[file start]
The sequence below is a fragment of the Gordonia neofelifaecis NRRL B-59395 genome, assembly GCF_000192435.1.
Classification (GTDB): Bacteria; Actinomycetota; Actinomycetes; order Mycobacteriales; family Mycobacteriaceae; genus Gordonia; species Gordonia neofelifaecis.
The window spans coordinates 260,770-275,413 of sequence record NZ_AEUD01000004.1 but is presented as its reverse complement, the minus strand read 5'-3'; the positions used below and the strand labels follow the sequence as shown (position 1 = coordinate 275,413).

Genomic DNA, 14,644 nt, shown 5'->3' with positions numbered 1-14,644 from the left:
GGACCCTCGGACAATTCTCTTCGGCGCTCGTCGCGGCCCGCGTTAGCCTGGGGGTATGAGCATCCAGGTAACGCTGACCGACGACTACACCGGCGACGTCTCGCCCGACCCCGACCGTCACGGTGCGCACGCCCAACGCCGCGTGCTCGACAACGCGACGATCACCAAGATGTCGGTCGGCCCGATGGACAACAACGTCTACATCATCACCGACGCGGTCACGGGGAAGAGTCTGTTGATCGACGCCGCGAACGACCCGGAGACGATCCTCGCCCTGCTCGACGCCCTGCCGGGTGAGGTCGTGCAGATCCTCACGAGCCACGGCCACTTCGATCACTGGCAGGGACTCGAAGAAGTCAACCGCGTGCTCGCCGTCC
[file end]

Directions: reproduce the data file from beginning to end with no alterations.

The sequence below is a fragment of the Gordonia neofelifaecis NRRL B-59395 genome, assembly GCF_000192435.1.
Classification (GTDB): Bacteria; Actinomycetota; Actinomycetes; order Mycobacteriales; family Mycobacteriaceae; genus Gordonia; species Gordonia neofelifaecis.
The window spans coordinates 260,770-275,413 of sequence record NZ_AEUD01000004.1 but is presented as its reverse complement, the minus strand read 5'-3'; the positions used below and the strand labels follow the sequence as shown (position 1 = coordinate 275,413).

Genomic DNA, 14,644 nt, shown 5'->3' with positions numbered 1-14,644 from the left:
GGACCCTCGGACAATTCTCTTCGGCGCTCGTCGCGGCCCGCGTTAGCCTGGGGGTATGAGCATCCAGGTAACGCTGACCGACGACTACACCGGCGACGTCTCGCCCGACCCCGACCGTCACGGTGCGCACGCCCAACGCCGCGTGCTCGACAACGCGACGATCACCAAGATGTCGGTCGGCCCGATGGACAACAACGTCTACATCATCACCGACGCGGTCACGGGGAAGAGTCTGTTGATCGACGCCGCGAACGACCCGGAGACGATCCTCGCCCTGCTCGACGCCCTGCCGGGTGAGGTCGTGCAGATCCTCACGAGCCACGGCCACTTCGATCACTGGCAGGGACTCGAAGAAGTCAACCGCGTGCTCGCCGTCC